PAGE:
The links in this section primarily cover money market investments and securities purchased by banks for their own accounts. Money market generally refers to the markets for short-term credit instruments, such as commercial paper, bankers' acceptances, negotiable certificates of deposit, repurchase agreements, and federal funds.
Investment Securities (Comptroller's Handbook Section 203, 1990)
- Classification of Securities (OCC 2013-28)
Guidance replaces the previously issued OCC 2004-25, "Uniform Agreement on the Classification of Securities" (2004 Agreement) by applying the agencies’ revised investment grade standards of credit worthiness, in place of credit ratings, as the basis for classifying investment securities.
- Investments in Corporate Debt Securities (OCC 2012-26, September 2012)
Guidance on Federal Savings Associations purchase and retention of corporate debt securities.
- Alternatives to the Use of External Credit Ratings in the Regulations of the OCC (OCC 2012-18, June 2012)
Guidance to assist national banks and federal savings associations (collectively, banks) in their exercise of due diligence to determine whether particular securities are "investment grade" when assessing credit risk for portfolio investments.
- Risk Management and Lessons Learned (OCC 2009-15, May 2009)
Highlights lessons learned from the current market disruption and reemphasizes key principles discussed in previous guidance.
- Tax Lien Certificates (OCC 2004-39, August 2004)
Covers the risk management practices the OCC expects banks to exercise when purchasing tax lien certificates.
- Interagency Policy on Banks/Thrifts Providing Financial Support to Funds Advised by the Banking Organization or Its Affiliates (OCC 2004-2, January 2004)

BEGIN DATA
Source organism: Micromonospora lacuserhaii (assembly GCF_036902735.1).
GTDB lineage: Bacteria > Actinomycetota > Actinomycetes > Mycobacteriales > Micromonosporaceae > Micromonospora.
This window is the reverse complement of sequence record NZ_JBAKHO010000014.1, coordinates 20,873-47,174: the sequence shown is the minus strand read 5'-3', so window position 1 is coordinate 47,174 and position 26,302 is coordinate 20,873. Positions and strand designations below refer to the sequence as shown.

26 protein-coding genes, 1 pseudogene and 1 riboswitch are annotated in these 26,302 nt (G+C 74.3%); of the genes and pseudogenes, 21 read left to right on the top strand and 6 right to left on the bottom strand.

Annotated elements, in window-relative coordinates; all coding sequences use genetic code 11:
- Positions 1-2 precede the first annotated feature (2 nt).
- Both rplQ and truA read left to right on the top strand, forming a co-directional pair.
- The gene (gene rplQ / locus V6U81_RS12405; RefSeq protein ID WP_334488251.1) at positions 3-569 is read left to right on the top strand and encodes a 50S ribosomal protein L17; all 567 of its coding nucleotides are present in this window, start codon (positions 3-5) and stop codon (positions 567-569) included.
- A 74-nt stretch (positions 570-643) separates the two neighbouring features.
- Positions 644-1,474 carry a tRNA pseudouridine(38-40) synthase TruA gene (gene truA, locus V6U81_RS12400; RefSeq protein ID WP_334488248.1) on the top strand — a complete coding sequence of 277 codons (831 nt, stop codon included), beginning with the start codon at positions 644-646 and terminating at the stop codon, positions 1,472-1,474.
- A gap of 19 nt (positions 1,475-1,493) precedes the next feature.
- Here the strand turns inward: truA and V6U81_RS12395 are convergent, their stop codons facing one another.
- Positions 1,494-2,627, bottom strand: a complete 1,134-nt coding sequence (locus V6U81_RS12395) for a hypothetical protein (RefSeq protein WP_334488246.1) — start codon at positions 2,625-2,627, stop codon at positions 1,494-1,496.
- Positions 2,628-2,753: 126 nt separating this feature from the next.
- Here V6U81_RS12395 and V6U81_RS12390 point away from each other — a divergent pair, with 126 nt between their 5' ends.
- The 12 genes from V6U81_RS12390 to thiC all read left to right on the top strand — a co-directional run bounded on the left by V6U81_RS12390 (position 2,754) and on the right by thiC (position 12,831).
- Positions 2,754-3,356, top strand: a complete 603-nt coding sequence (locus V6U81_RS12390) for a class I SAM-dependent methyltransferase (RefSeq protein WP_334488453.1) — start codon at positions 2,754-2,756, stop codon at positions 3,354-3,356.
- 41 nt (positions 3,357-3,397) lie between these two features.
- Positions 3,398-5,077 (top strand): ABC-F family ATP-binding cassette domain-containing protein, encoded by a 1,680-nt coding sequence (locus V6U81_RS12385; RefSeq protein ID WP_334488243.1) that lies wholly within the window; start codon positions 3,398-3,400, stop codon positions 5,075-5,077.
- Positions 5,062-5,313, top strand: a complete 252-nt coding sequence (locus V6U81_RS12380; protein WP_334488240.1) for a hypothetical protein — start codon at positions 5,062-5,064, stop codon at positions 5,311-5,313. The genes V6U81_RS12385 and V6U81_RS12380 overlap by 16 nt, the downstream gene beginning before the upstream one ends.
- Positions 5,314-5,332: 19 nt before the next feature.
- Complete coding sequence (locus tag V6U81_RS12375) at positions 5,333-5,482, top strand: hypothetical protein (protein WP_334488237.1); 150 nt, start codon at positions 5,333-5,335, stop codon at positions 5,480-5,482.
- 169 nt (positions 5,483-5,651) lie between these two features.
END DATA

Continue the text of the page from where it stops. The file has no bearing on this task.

Covers issues and risks related to banks providing financial support to investment funds.
- Investment Portfolio Credit Risks: Safekeeping Arrangements (OCC 2002-39, September 2002)
Covers potentially significant credits risks banks incur when safekeeping investment portfolio assets with third parties.
- Unsafe and Unsound Investment Practices (OCC 2002-19, May 2002)
Covers potential risk to future earnings and capital from poor investment decisions made when interest rates are low.
- Investment Securities (OCC 1998-20, April 1998)
Provides an overview of the Supervisory Policy Statement on Investment Securities and End-User Derivatives Activities (Federal Register Vol. 63, No 78, 1998), which covers FFIEC guidance for managing the risks of investment activities. The second link takes you to the Federal Register website.
- Repurchase Agreements (OCC 1998-6, February 1998)
Provides an overview of Repurchase Agreements of Depository Institution with Securities Dealers and Others (Federal Register Vol. 63, No. 28, 1998), with covers FFIEC's guidance to insured depository institutions for entering into repurchase agreements in a safe and sound manner. The second link takes you to the Federal Register website.
- Community Development Securities (AL 1997-2, February 1997)
Covers the standards and treatment of Community Development Securities under 12 CFR 1 and 12 CFR 25.
- Risk Management of Financial Derivatives (BC 277, 1993)
Guidance on risk management practices to national banks and federal branches and agencies engaging in financial derivatives activities.
- Investments in Investment Companies Composed Wholly of Bank Eligible Investment (BC 220, November 1986)
Advises national banks of their authority to purchase investment company shares and of the specialized reporting and accounting considerations.
- Securities Denominated in Foreign Currencies (BC 216, September 1986)
Covers OCC policies concerning ownership of securities not denominated in U.S. dollars.
- Securities Lending (BC 196, May 1985)
Covers the uniform policy for supervising national banks that lend securities.
Related News and Issuances
|11/23/2021||OCC 2021-54||Investments: Venture Capital Funds|
|06/01/2018||NR 2018-54||Agencies Issue Final Rulemaking to Shorten Settlement Cycle|
|09/01/2017||NR 2017-101||Agencies Issue Notice of Proposed Rulemaking to Shorten Settlement Cycle|